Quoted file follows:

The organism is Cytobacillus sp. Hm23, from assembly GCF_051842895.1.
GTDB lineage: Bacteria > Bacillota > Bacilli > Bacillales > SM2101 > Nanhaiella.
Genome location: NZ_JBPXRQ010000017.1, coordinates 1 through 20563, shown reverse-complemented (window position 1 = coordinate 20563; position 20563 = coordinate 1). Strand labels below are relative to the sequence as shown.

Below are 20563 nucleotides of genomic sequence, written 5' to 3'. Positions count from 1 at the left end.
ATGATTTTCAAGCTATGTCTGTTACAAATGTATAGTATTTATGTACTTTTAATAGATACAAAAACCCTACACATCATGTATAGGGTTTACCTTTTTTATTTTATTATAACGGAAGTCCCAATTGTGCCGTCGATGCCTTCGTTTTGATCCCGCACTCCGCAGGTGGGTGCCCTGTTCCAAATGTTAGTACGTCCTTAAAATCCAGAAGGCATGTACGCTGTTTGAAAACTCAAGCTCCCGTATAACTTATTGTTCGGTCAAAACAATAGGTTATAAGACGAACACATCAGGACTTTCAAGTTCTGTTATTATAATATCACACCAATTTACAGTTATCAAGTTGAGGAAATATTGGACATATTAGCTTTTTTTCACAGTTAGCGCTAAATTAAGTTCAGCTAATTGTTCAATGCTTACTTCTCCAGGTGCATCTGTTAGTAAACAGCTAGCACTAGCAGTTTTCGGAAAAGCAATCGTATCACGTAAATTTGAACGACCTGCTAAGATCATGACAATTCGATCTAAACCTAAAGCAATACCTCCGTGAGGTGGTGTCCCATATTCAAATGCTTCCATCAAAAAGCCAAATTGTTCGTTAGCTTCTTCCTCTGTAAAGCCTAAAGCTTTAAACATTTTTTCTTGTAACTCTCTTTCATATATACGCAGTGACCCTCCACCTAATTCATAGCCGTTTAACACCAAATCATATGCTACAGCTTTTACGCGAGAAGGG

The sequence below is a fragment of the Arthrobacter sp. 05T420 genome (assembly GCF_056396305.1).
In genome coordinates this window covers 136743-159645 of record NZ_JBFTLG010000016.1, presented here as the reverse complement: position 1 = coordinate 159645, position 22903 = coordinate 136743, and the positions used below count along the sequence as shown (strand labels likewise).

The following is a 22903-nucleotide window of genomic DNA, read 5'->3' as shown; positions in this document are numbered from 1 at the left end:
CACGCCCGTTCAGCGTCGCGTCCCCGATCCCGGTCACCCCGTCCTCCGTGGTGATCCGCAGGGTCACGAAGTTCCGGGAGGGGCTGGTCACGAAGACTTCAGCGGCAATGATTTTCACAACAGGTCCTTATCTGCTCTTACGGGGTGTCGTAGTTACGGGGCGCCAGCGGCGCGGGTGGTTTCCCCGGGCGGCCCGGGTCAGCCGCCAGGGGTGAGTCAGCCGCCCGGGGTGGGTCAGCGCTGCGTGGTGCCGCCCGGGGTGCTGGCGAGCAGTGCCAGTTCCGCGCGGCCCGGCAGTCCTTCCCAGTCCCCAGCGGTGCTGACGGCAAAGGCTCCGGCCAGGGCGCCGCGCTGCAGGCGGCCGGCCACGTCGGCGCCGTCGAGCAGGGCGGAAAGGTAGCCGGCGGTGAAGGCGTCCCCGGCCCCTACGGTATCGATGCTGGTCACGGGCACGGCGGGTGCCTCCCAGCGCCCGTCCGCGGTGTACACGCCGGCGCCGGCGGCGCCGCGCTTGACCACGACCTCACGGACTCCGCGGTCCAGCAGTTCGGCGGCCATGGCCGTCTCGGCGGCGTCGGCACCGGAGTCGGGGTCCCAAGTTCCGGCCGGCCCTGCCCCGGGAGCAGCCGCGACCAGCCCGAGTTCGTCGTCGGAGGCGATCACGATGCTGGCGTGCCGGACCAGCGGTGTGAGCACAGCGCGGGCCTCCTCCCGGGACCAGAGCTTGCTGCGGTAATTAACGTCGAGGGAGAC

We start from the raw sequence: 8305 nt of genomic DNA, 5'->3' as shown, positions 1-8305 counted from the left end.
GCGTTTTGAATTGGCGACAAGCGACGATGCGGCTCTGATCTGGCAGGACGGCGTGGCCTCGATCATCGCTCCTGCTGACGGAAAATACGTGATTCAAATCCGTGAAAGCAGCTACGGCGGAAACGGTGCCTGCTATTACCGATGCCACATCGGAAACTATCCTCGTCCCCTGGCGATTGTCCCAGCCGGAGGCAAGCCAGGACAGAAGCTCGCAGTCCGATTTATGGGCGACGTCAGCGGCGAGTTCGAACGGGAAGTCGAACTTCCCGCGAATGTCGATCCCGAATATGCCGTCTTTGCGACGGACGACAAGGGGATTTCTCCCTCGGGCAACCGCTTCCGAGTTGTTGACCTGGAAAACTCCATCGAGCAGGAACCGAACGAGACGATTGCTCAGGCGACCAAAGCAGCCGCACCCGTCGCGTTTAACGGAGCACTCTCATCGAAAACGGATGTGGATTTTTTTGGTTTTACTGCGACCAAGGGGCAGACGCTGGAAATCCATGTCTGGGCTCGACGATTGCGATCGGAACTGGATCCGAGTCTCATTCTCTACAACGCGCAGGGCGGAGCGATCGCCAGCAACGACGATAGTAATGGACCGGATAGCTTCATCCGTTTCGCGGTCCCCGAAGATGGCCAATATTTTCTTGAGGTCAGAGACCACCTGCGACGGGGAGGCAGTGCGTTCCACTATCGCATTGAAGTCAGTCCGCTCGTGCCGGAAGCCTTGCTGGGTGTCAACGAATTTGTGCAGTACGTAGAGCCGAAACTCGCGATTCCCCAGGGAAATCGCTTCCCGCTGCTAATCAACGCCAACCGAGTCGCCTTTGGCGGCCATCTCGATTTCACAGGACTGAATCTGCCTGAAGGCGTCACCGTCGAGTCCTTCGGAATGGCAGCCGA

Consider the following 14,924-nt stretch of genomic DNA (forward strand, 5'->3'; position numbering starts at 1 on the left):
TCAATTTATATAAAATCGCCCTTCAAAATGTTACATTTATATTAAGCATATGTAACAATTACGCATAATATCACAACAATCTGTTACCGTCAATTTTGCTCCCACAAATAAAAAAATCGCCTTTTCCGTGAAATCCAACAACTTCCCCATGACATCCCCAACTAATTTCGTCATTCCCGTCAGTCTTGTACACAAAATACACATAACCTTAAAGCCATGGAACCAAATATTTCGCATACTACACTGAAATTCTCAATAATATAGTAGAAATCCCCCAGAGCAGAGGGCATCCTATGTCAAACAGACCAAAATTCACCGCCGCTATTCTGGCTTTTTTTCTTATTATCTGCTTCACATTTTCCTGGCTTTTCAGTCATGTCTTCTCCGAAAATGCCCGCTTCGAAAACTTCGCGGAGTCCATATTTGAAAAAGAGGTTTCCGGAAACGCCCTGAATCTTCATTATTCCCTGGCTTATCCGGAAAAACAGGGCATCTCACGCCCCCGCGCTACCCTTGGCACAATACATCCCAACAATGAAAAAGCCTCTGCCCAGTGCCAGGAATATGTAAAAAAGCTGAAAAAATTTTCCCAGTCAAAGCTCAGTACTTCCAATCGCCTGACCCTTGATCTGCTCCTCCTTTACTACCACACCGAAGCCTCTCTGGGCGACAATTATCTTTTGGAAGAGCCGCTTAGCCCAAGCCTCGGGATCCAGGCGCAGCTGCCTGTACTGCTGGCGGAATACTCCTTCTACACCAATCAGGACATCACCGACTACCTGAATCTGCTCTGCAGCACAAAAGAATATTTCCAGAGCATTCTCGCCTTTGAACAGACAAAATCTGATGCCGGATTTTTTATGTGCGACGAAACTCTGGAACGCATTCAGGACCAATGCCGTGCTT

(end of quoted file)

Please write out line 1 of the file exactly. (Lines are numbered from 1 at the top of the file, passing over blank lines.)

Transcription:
The organism is Cytobacillus sp. Hm23, from assembly GCF_051842895.1.